The Netherlands has been suffering from Holsteinisation for quite a long time now. Is that a bad thing? From the nineteen seventies, the black and white cows with American Holstein blood rapidly took over the polders. These Americans gave more milk than the old Dutch breeds. So, these fine animals were herded into a tight corner. Where once bold cows like Blaarkoppen, Dutch Belted, and Red Friesians decorated the landscape, now stand black and white anorexic cows eating away the grass, if they see daylight at all. All those Holsteins in the meadows are considered by many to be an impoverishment of diversity and landscape. Away with colour variation, away with the good properties of all those old breeds. Because they don’t seem to be inferior to the Holsteins. Take the Red Friesian or the Dutch Belted. Lower milk production, yes, but the bulls provide superior meat, if properly fattened, and the cows thrive on a diet of moisture-loving Common Rush leaves. That saves a pack of concentrate those Holstein large-scale consumers so desperately need, which is good for the environment in return. Old breeds make the polder healthier and more beautiful and are good for the meat eaters, if you were to believe their promoters. Petra Beerda, hufner of the beautiful Rispens state, is a passionate lover of the Red Friesian cattle. Her farm in IJlst is located at the edge of the Wilddraai, a broad Frisian ditch, throws you back a few decades in time. Not that time has stood still here, on the contrary. The new, half-open deep barn stands out on the farmyard. Although, barn… more like a cow hotel, it is that beautifully built. The animals have a lot of space and relax on the hay. The deep barn is chockfull of modern energy technology; Rispens State even supplies energy to the net. Petra can be called an expert, with her diploma as veterinarian in the pocket. Why did she say goodbye to her veterinary clinic two years ago for her Red Friesians? ‘I didn’t feel at home in my business. As veterinarian in ever-growing companies, you are employed as an anonymous service provider. You are not a veterinarian anymore who builds up a relationship with the farmer and his cattle. I had to do things I sometimes didn’t want to do, like dehorning calves. The FMD-crisis got me thinking as well. When my husband and I got the opportunity to buy this farm with ninety-eight acres of land, everything fell into place.

During my studies, I came into contact with rare pet breeds. I thought that was an interesting subject. I decided to take up the farming profession and close my practice. The choice for cattle was quickly made. We are in Friesland, so it had to be Red Friesians. They fit so well into the scenery. There were only seventeen cows and 4 bulls left of the Red Friesians some seventeen years ago. First, the huge export of dairy cattle gave the breed a nasty blow. Because the American buyers only wanted the Black Friesians, they believed the Reds weren’t purebred, which is nonsense. Red Friesian calves were often abandoned. One of those little calves stands top of the family of Red Friesians. Next, things took a turn for the worse when the highly productive Holsteins arrived on the scene. Luckily, a few stubborn farmers pledges loyalty to the breed, dairy farmers who were more than happy with their cows. For they are economical animals, they grow on very little. Reds may not be the best milk producers, but they are far less susceptible to diseases and have a gentle personality. You make do with a little less as a farmer. There are 330 cows left, the bulls are only virtually alive, in the gene bank. There are a few living bulls, two of which at my farm, breeding bulls. When I started, I bought thirty-five cows form fifteen different locations. Buying cows is an art in itself, you really have to grow into it. There were cows that I wouldn’t want to have now. Oh well, you live and you learn and it’s fun to do. A dairy farm was not it for me, that comes with a workweek of seven days. I chose for suckling cows and deliver female animals to dairy farms.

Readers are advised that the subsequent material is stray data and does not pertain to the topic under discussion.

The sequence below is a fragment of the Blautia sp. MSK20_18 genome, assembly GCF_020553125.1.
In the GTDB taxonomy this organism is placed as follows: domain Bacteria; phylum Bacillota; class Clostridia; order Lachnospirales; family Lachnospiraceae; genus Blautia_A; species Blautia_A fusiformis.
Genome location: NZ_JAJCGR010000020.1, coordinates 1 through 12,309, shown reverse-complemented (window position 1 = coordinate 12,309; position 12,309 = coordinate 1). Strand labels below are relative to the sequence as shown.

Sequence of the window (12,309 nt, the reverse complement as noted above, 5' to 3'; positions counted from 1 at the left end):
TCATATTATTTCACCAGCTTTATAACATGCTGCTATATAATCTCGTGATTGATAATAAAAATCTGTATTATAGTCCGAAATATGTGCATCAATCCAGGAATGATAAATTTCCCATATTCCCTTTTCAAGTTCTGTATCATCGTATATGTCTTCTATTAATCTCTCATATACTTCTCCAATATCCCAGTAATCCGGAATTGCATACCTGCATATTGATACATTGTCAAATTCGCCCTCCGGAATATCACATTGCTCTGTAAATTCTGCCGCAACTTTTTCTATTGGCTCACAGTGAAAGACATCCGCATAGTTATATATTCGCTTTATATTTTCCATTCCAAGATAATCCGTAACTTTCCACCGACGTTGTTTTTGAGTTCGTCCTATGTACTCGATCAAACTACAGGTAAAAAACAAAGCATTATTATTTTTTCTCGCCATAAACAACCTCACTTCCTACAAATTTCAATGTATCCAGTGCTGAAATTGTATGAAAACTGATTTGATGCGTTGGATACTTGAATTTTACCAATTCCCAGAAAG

‘The bulls that are left, are fattened and the meat is sold by butcher Menno Hoekstra in Anjum. He is very enthusiastic about the fine structure and taste of the meat. The fat build-up is beautiful and controlled. Red Friesian cattle as a culinary product is the future, in our opinion. Why import foreign breeds, when you can work with cows that thrive so well in our climate? I think I am onto something here. That’s why we are busy reaching out to all farmers who keep Red Friesians. We want to convince them not to give away their bulls to the merchant, because they then disappear as anonymous meat in the stores. We want as many bulls as possible at our finisher and label the meat as ‘Red Friesian’. Meat will reach the consumer recognisable as an authentic, cultural-historic Frisian product of the region. I think it’s so useful to save such a beautiful breed by giving it a new destination. It may not be much number-wise, but it’s a start.’ ‘Look, this is biodiversity. I have a certified, biological company. Working biologically wasn’t based on some vague, romantic ideal. The farmer from whom I bought the farm, intensively fertilised the soil. Which impoverished the soil quality. The ground water level was also low. With a higher ground level, you get a richer soil quality. I don’t use fertiliser nor pesticides. The ground first attenuates, the fertilisers slowly but surely disappear. Subsequently, the diversity in plant life and life in the ground increases. I give the cattle the maximum pasture. Is November too wet, into the deep barn they go. Biological farming is rewarding. I see that the immune system of the cattle builds up every year. There are far fewer problems with afterbirths and utter inflammations. They are dairy cows, so you tend to get an overabundance of milk rather quickly. But they are never sick from that. If I really want to make money, I would have to have a lot more animals. Maybe that day will come, the beginning is here. I hope that others see that I don’t just keep a few cows, but that I’m working very diligently. I think that a lot of farmers think: “Let her do it, we’ll see. It’s good that she does it, though.” I’m working my butt off, but I love it. I do hope that an increasing number of people want to discover the Red Friesian and its beautiful meat.’ The herd of Rispens State is looking prosperous. The soft sniffling and the suckling of the calves intensifies that idyllic feeling. Bull Luc walks among his herd, but don’t try and get near his ladies because he’ll come and seek you out. Not wild and full of aggression, no, calm and dignified, yet resolute, that’s Luc when he is walking towards you in a straight line. The diversity in plant life stands out. Wet cow’s tongues, looking for fresh grass and sorrel, deftly avoid the thistles. Such plants aren’t found in your average polder.